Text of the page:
“Public Relations” refers not to a single tactic but to a varied number of ways that a travel agent can reach out to the public at large and raise the profile of their travel agency. Public relations tactics tend to be a favorite of guerilla marketers as they depend more on personal effort than outlays of capital and, properly executed, can be highly effective.
Unfortunately, most travel agencies neglect public relations. Other marketing channels seem much more accessible and easily accomplished. Public relations depends heavily on the direct participation of the travel agent via public speaking, publication or networking. As a result, many travel planners relegate public relations tactics to a low priority in their marketing plan. The truth is, however, that for the travel agent willing to put themselves in full view of their community, few marketing tactics are as effective for establishing the travel agent as a local expert.
Here are a few of the most common public relations mistakes travel agents make:
This 365 Marketing and Sales Tip is provided free to the travel agent community by:
Not having a Public Relations Plan – Travel agents treat public relations like a poor relative in the family of marketing tactics. Public relations become an afterthought – “Maybe we should do a press release.” It is far better for a solid public relations plan to be in place and worked consistently from the beginning of every fiscal year along with every other aspect of your marketing plan.
Not cultivating media relationships – Most travel agents have few, if any, media contacts. A good public relations marketer will be continuously cultivating relationships with reporters, editors and others charged with the responsibility of putting together publications and media. Long in advance of need, these relationships should be in place and well-groomed.
Poor Timing – Public relations strategists used to be called “advance men.” They were way out ahead of the launch of a new product to inform the press and to get the public conditioned for a new product release. Waiting until the last moment to consider your public relations strategy makes it much more difficult to accomplish effectively.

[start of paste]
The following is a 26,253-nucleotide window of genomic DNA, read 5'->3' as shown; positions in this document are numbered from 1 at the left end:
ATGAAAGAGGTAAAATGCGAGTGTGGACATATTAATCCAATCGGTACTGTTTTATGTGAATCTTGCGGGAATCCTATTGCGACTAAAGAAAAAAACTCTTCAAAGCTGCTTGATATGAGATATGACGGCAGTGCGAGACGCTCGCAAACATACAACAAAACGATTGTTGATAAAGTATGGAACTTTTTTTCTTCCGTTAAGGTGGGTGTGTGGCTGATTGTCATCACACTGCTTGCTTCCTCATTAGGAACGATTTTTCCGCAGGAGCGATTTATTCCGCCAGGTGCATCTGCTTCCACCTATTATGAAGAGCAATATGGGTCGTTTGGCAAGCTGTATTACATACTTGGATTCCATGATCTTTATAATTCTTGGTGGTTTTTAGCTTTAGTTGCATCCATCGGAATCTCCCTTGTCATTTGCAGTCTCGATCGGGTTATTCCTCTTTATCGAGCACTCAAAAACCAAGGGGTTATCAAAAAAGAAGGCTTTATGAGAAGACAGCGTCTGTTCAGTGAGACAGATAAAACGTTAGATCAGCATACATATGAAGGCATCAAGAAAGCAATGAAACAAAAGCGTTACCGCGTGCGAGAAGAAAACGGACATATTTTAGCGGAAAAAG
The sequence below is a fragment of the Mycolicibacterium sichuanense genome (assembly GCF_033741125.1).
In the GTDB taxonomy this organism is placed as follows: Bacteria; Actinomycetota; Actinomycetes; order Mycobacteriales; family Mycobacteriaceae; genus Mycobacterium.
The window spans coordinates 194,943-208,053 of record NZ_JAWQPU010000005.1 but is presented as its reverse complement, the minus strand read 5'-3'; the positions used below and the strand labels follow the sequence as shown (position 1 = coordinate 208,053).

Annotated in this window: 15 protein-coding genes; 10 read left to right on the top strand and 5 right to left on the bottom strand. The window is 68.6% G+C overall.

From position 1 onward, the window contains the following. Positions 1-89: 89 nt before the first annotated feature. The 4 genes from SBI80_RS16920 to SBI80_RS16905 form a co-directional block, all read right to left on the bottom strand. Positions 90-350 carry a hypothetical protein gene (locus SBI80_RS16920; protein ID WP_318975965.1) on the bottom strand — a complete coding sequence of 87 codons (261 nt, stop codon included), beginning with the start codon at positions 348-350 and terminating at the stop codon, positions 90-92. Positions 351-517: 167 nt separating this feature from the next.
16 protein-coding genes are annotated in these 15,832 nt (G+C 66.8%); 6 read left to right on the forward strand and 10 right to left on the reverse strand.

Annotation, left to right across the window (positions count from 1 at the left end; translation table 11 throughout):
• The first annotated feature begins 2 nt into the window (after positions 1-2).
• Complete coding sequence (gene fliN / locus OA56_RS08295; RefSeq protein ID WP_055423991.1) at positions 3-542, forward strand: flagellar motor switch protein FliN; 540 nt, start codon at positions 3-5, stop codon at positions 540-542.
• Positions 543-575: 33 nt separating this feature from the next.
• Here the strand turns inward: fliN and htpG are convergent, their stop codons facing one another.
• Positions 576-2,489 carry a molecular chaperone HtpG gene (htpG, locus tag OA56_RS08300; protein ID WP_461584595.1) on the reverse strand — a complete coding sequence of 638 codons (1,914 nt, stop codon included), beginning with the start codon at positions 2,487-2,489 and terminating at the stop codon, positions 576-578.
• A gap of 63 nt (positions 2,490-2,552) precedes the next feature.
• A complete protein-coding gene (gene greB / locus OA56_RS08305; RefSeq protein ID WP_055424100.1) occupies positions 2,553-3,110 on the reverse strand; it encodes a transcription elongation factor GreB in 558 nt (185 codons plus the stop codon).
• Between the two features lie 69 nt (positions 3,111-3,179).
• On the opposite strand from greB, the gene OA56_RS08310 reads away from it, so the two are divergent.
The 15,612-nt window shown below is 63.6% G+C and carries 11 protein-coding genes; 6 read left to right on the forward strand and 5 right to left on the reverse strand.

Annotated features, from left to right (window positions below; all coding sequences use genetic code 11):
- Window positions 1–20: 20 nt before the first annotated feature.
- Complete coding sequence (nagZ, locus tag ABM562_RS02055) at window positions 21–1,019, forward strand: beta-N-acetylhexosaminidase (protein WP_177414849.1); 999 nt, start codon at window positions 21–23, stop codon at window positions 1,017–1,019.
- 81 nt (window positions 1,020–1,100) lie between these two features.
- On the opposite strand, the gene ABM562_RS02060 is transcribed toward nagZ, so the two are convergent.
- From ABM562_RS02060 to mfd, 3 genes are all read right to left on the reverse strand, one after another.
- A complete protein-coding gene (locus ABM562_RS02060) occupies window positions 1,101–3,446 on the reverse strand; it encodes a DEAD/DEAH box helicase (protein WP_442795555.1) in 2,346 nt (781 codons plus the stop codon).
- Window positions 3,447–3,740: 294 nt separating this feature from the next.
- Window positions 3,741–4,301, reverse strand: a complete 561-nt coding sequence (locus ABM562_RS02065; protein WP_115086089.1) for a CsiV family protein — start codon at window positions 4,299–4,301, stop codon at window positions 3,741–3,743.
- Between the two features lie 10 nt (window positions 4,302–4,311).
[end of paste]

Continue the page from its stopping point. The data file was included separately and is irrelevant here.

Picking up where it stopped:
Poor Content – Too many attempts at public relations are in reality either boring internal corporate news or advertising in disguise. Media types are interested in neither. Instead, find ways of introducing a very human element into your public relations content, geared to the readership and circulation of the media you want to use as a distribution channel. Always think benefits, not features. Don’t send the newspaper a press release about your Ireland destination certification. Send them the story of one of your clients who went to Ireland to discover their Irish roots and how your agency assisted them in the effort! That’s a story.
Not actively monitoring the media – One aspect of public relations is called “reputation management.” Many travel agencies fail to keep their ear to the ground to better understand if there is any relevant publicity, good or bad, in their communities. Use Google and other tools to periodically comb the internet, Twitter, Facebook and other media for mentions of your company, your company’s services, or even for openings to address the public on matters of concern in the travel industry.
Not meeting bad news head-on – Travel agents sometimes think that bad news will just “go away.” Sorry, but that seldom happens. Whether the bad news is general economic or national news affecting travel, or whether it is specific to your agency, you do well to get ahead of it, to meet it authentically and directly.